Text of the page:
The lede (that’s how journalists spell it) is the first
paragraph of any news story. It’s also the most
So if the lede of your story focuses on the fact that
two people were killed in the house fire, the
paragraphs that immediately follow the lede should
elaborate on that fact. You wouldn't want the second
or third paragraph of the story to discuss the weather
at the time of the fire.
A Little History
The inverted pyramid format turns traditional
storytelling on its head. In a short story or novel,
the most important moment – the climax - typically
comes near the very end. But in newswriting the
most important moment is right at the start in
The format was developed during the Civil War.
Newspaper correspondents covering that war’s
great battles relied on telegraph machines to
transmit their stories back to their newspapers’
But often saboteurs would cut the telegraph lines,
so reporters learned to transmit the most important
information – Gen. Lee defeated at Gettysburg, for
instance – at the very start of the transmission to
make sure it got through successfully. The
newswriting format developed then has served
reporters well ever since.
Telling the Story: Narrative Structure
Telling a story that touches the heart is better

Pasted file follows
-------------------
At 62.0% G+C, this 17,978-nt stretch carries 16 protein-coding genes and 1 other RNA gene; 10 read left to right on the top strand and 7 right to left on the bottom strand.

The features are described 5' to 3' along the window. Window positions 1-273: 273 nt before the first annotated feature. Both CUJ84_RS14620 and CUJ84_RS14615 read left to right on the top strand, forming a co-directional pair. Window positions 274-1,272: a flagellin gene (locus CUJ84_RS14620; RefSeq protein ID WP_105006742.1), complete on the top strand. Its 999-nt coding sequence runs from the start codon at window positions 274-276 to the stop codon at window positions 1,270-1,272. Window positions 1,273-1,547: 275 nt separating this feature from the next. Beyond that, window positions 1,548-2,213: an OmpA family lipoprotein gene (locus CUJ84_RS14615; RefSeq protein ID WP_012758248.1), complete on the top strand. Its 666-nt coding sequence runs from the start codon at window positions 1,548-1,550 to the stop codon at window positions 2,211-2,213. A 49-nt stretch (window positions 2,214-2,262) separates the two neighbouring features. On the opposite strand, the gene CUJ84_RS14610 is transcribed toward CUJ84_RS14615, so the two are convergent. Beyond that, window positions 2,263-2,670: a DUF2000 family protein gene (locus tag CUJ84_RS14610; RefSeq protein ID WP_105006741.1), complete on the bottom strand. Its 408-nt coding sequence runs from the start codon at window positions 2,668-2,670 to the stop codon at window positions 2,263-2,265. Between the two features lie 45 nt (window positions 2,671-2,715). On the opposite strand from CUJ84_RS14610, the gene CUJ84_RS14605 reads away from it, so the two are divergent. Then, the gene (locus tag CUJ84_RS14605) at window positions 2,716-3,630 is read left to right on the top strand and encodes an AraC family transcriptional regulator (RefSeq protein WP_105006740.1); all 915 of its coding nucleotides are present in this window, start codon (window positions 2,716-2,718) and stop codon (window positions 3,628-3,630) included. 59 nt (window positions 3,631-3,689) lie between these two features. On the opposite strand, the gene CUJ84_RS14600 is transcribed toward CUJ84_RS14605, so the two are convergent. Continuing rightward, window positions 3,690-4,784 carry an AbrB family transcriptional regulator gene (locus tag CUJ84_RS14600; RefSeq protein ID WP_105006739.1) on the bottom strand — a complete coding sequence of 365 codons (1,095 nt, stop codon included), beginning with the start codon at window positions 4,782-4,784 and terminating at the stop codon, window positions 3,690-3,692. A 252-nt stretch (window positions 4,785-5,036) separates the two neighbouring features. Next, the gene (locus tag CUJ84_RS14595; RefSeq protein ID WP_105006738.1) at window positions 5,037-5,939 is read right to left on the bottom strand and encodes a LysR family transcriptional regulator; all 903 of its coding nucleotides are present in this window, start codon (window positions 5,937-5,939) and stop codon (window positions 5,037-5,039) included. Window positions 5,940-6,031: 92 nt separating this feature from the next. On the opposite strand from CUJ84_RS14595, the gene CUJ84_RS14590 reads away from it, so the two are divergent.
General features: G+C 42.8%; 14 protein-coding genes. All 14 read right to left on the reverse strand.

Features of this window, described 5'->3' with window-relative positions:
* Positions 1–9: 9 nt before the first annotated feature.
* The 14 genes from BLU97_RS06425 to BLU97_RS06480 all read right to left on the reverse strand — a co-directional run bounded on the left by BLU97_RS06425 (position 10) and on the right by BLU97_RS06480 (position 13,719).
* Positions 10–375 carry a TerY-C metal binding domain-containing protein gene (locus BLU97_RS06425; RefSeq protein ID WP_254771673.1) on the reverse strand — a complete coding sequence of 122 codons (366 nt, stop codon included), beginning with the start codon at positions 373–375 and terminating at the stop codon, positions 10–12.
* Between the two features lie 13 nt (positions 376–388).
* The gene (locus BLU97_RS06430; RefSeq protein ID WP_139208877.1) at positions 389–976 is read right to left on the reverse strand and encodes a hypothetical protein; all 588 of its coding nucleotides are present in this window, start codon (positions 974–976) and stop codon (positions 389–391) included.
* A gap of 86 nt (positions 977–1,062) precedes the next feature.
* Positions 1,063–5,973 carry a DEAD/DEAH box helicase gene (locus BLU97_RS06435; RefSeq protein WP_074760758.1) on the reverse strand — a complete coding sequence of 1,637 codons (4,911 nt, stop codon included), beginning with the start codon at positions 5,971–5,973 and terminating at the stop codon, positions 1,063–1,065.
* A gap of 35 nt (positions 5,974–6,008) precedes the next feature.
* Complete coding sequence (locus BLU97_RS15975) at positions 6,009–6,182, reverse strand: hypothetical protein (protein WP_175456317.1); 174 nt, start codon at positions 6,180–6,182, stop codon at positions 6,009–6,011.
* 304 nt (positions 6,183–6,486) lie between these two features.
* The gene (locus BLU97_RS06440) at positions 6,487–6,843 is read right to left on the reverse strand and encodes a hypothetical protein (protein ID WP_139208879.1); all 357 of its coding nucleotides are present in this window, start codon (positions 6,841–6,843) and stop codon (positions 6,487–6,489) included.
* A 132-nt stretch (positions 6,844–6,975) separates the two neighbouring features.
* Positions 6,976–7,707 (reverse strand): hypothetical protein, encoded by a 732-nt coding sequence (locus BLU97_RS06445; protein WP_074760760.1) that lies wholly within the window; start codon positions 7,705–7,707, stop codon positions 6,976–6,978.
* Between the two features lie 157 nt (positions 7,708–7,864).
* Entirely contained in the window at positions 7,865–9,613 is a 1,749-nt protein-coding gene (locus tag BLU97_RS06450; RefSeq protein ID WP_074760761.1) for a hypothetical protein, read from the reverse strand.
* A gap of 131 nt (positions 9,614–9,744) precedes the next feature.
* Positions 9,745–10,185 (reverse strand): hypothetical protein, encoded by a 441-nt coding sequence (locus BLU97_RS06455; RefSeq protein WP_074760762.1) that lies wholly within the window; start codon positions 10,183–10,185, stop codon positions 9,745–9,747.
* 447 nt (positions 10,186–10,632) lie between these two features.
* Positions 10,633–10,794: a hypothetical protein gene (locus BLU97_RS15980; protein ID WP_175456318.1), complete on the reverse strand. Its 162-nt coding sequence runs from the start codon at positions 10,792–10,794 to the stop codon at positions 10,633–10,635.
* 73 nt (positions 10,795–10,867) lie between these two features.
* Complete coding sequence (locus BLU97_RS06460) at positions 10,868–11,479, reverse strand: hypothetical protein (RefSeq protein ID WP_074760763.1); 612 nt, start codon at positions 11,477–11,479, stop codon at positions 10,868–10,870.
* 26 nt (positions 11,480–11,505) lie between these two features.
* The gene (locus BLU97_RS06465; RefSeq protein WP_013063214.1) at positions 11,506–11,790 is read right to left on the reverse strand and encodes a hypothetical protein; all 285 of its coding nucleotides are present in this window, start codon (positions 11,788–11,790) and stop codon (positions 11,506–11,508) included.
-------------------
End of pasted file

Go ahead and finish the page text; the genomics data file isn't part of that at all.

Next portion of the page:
achieved with narrative structure. Narrative
structure has the same basic structure as a
book; a beginning, middle and end. The story
focuses on the people involved and offers the
opportunity for dialogue and action.
This format works
better with feature
articles that provide
the time and space
for character and
Combining Facts and Storytelling: The
Hourglass structure involves both the pyramid
structure and the narrative structure of news writing.
The first part of the article focuses on the facts of the
story and compliments the facts by giving a narrative
version in the second part.
This story structure is well suited to news items
that require a chronological narrative such as crime
One of the strengths of hourglass
organization is that it offers the
reporter greater flexibility for
some types of articles. As you can
see by the graphic on your left,
the typical hourglass article
begins like an inverted pyramid
article, and winds down the less
important facts. At that point the
reporter departs from the
inverted pyramid approach and
incorporates some sort of
transitional paragraph. This
paragraph is called the "turn."
Then the reporter builds up from less important
facts to most important facts. Many times the second
half of the article is an interview transcript,
eyewitness report or 911 transcript. Most articles
organized this way have a conclusion which circles
back to the lead in a similar fashion to essay style.
Hourglass Style Basics
1.Begin with a summary lead.
2.Build your story from there with facts organized
from most important to least.
3.About the middle of the article, build in a, "turn," the
4.Organize the second half of the article from least
important to most important facts.
5.Use active voice colorful verbs throughout the article.
6.Build in a conclusion. The conclusion can circle back
to the original lead.